Becca Overton: Coordinating SOMAC


You may see them in their tactical pants and P-95 masks on calls in your residential area. They’ll have two bags, a stretcher, a stair chair, a clipboard and at least three providers responding to a call. In times of sickness, overindulgence and medical emergencies, Southern Madison County Volunteer Ambulance Corps (SOMAC) is a reliable resource for the Colgate and Hamilton Community. The team of paid staff hired from the community and volunteers from the Colgate campus is prepared for any emergency and always ready to help people in need. The 40 student volunteers in the program are led by a team of three training coordinators and three student coordinators, including Becca Overton. 

Becca Overton, a junior concentrating in neuroscience and minoring in biology, is in her third year of volunteering at SOMAC. As a first-year on the pre-med track, Overton joined the SOMAC student program for the opportunity to give medical care to people in need. In her first year of volunteering, Overton was a student observer with SOMAC while enrolled in an emergency medical technician class. Now, in her third year, Overton has taken on the role of student coordinator. 

“My role as student coordinator includes managing the student program which consists of around 40 students.  I manage disciplinary issues and act as a liaison between the student program and the community volunteers,” Overton said. 

In her role, Overton also attends monthly board meetings with other representatives where she reports on the activities and performance of the student program.  

“We interact with the Hamilton community on a daily basis… We often see people in what they would call the worst day of their lives, to be able to save someone in this situation is an incredible feeling,” Overton said. 

Outside of calls, Overton volunteers on “stand-bys” for Colgate sporting events and the Farmer’s Market in town. In the past, SOMAC has also volunteered with Hamilton Elementary providing first aid tips and fun activities.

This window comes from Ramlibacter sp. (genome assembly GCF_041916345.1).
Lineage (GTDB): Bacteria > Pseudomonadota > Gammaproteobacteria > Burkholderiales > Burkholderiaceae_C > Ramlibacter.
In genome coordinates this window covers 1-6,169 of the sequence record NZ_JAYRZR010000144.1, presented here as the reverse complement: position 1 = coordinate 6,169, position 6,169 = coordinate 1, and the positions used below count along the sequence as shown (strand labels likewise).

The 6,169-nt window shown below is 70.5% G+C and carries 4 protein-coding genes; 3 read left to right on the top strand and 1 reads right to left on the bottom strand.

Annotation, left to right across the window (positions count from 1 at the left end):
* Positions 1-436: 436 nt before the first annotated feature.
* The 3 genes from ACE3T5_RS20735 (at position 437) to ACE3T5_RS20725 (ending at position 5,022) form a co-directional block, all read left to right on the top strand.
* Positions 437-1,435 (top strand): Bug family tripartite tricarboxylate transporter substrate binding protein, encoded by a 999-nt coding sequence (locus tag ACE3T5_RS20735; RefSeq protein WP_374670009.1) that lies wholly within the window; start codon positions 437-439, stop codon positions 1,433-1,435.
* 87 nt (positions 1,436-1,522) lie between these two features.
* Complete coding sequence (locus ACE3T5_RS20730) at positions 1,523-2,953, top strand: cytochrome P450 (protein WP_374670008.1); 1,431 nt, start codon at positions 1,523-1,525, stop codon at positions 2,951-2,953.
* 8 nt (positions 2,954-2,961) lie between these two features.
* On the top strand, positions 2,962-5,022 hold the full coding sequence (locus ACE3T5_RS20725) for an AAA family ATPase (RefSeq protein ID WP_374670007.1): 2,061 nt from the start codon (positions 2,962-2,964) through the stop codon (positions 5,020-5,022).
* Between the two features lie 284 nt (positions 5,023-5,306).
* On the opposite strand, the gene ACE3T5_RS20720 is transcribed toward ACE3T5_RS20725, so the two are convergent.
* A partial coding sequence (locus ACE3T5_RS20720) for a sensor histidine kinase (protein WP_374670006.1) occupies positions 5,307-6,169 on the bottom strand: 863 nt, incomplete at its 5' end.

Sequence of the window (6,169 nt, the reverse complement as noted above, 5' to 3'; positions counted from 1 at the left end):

On campus 911 calls, Overton explained, Campus Safety is almost always in attendance. 

“We interact with them on many calls and they have been an extremely helpful resource for us,” she said. Campus safety assists with unlocking gates, doors and providing demographic information. Oftentimes they are the first on scene, so SOMAC volunteers and Campus Safety have worked on stream-lining communication to provide the most efficient, effective care. 

The SOMAC student program has gone through many changes since the spread of COVID-19. The program has increased its health protocols in an attempt to keep providers safe on potential COVID-19 calls, according to Overton. 

“We have had to implement rules relating to cleaning the ambulance, wearing N95’s and other sanitation rules,” she said. Sanitation equipment that has been added to the SOMAC protocols include UV light treatment and ozone treatment for all ambulances. Other rules limit the number of people allowed in the station at a time and require all student employees to wear masks while on shift.

Overton has found solace in the SOMAC workplace throughout the pandemic, as the day-to-day work has stayed relatively similar. 

“This has been a place where I can return to my typical duties and feel like things are almost normal.  This is something that I treasure greatly,” Overton said. 

Outside of SOMAC, Overton enjoys spending time outside, hiking and running. She holds a research assistant position studying circadian rhythms in undergraduate students in relation to mood disorders in Professor Krista Ingram’s Biology lab. Overton is also the wellness chair in her sorority, Gamma Phi Beta. She is also excited to be starting a new position as a vaccine distributor for Colgate this spring semester.

After graduation, Overton plans to combine her passion for both research and her drive for patient care. 

“My long-term goal is to eventually attend graduate school and either specialize in emergency medicine or neurosurgery,” Overton said. “I love going to SOMAC everyday and interacting with students and community members.  It is a time where I can be among people who enjoy doing what I do: medicine and giving back to the community.  Over time it has become a part of who I am and integral to my character,” Overton said.